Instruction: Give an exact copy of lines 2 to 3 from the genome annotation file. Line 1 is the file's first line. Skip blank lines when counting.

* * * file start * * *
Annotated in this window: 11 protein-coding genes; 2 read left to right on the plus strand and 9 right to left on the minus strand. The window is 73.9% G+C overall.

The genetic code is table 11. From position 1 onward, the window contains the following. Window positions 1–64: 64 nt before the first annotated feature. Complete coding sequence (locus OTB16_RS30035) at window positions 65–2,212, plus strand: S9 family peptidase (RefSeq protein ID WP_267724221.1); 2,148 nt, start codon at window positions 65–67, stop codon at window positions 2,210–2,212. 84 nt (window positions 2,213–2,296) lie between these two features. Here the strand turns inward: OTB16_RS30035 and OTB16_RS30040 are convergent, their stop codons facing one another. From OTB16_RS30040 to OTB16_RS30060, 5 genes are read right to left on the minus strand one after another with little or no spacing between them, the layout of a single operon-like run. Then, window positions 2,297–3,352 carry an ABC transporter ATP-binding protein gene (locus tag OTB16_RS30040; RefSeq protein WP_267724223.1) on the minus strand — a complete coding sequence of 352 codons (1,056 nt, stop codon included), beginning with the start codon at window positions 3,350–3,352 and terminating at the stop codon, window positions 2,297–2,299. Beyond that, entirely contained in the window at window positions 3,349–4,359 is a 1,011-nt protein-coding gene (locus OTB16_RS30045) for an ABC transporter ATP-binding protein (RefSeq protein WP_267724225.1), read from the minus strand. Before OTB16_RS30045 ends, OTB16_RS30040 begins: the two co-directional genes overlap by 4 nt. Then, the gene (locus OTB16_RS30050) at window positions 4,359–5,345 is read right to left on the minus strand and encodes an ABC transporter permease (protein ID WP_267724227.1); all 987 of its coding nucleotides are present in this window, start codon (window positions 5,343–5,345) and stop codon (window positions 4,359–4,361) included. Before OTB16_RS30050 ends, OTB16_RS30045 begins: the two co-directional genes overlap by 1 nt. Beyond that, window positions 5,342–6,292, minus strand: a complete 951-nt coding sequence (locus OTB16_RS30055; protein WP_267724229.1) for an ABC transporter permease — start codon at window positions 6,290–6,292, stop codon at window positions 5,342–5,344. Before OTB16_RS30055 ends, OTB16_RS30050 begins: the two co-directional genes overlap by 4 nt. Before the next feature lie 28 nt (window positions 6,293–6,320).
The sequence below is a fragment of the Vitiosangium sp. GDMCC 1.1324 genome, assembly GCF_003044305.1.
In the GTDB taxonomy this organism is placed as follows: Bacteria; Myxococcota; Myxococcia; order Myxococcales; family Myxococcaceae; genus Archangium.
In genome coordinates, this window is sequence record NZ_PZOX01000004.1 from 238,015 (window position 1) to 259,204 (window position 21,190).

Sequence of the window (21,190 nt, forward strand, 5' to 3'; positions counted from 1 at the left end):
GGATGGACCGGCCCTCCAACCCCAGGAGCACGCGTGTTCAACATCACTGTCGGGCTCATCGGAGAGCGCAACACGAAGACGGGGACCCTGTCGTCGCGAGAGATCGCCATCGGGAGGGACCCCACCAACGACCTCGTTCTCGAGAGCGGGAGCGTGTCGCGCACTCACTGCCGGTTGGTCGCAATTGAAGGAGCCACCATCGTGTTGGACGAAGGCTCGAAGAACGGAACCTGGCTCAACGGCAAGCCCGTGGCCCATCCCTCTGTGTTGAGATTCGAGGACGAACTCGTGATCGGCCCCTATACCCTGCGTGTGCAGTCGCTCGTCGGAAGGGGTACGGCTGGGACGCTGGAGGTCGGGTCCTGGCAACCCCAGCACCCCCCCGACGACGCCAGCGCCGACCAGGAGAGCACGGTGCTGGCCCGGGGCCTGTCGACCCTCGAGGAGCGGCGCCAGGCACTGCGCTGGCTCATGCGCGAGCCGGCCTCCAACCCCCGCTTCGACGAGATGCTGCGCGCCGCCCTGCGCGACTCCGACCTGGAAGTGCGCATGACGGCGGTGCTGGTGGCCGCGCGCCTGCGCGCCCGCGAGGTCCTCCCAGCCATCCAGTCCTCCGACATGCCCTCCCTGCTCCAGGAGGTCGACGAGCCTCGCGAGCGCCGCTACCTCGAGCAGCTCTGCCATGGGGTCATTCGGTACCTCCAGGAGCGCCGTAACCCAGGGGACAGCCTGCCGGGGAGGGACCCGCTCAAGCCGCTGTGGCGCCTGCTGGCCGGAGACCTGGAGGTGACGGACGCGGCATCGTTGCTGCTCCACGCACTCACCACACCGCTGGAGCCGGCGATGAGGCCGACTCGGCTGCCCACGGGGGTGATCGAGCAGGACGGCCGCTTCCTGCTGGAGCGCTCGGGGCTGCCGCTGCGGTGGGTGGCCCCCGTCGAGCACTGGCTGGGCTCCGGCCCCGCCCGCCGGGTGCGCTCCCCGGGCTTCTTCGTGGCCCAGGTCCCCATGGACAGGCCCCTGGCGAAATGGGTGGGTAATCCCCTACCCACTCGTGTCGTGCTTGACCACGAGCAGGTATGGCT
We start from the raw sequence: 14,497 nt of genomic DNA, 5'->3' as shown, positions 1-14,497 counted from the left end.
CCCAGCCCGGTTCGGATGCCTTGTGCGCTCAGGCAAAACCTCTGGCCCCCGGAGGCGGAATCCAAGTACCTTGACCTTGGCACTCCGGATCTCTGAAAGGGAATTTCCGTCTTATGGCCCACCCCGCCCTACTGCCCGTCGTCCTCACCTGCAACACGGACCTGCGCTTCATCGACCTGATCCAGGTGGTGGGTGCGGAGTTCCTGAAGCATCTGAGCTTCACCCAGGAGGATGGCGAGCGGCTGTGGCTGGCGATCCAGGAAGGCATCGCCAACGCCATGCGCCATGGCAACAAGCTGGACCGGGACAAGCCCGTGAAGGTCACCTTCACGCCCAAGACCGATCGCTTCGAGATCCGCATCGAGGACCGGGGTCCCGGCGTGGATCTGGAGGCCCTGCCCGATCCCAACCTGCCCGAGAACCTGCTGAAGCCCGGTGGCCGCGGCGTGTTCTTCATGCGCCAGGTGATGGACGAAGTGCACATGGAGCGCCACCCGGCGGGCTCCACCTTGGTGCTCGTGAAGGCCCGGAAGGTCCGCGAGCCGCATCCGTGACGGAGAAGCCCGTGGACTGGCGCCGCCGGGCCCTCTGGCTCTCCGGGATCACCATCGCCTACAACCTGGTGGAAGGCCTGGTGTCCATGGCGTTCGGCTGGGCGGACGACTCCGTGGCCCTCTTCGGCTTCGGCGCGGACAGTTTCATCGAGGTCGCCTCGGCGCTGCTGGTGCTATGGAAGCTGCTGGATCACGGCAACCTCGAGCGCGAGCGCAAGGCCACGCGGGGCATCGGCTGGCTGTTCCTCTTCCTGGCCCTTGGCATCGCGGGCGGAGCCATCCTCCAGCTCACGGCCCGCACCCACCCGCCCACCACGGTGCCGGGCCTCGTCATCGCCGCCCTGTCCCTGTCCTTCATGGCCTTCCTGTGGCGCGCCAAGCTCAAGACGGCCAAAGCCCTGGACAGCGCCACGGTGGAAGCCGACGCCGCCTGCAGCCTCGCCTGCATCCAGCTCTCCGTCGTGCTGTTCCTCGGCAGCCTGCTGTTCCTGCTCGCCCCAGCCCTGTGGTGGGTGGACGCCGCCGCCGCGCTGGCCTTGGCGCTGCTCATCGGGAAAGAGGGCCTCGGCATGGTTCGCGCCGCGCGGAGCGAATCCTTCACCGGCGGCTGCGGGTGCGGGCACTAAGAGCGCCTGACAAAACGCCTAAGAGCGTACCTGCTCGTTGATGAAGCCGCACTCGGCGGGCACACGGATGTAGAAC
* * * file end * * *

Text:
The genetic code is table 11. From position 1 onward, the window contains the following. Window positions 1–64: 64 nt before the first annotated feature. Complete coding sequence (locus OTB16_RS30035) at window positions 65–2,212, plus strand: S9 family peptidase (RefSeq protein ID WP_267724221.1); 2,148 nt, start codon at window positions 65–67, stop codon at window positions 2,210–2,212. 84 nt (window positions 2,213–2,296) lie between these two features. Here the strand turns inward: OTB16_RS30035 and OTB16_RS30040 are convergent, their stop codons facing one another. From OTB16_RS30040 to OTB16_RS30060, 5 genes are read right to left on the minus strand one after another with little or no spacing between them, the layout of a single operon-like run. Then, window positions 2,297–3,352 carry an ABC transporter ATP-binding protein gene (locus tag OTB16_RS30040; RefSeq protein WP_267724223.1) on the minus strand — a complete coding sequence of 352 codons (1,056 nt, stop codon included), beginning with the start codon at window positions 3,350–3,352 and terminating at the stop codon, window positions 2,297–2,299. Beyond that, entirely contained in the window at window positions 3,349–4,359 is a 1,011-nt protein-coding gene (locus OTB16_RS30045) for an ABC transporter ATP-binding protein (RefSeq protein WP_267724225.1), read from the minus strand. Before OTB16_RS30045 ends, OTB16_RS30040 begins: the two co-directional genes overlap by 4 nt. Then, the gene (locus OTB16_RS30050) at window positions 4,359–5,345 is read right to left on the minus strand and encodes an ABC transporter permease (protein ID WP_267724227.1); all 987 of its coding nucleotides are present in this window, start codon (window positions 5,343–5,345) and stop codon (window positions 4,359–4,361) included. Before OTB16_RS30050 ends, OTB16_RS30045 begins: the two co-directional genes overlap by 1 nt. Beyond that, window positions 5,342–6,292, minus strand: a complete 951-nt coding sequence (locus OTB16_RS30055; protein WP_267724229.1) for an ABC transporter permease — start codon at window positions 6,290–6,292, stop codon at window positions 5,342–5,344. Before OTB16_RS30055 ends, OTB16_RS30050 begins: the two co-directional genes overlap by 4 nt. Before the next feature lie 28 nt (window positions 6,293–6,320).
The sequence below is a fragment of the Vitiosangium sp. GDMCC 1.1324 genome, assembly GCF_003044305.1.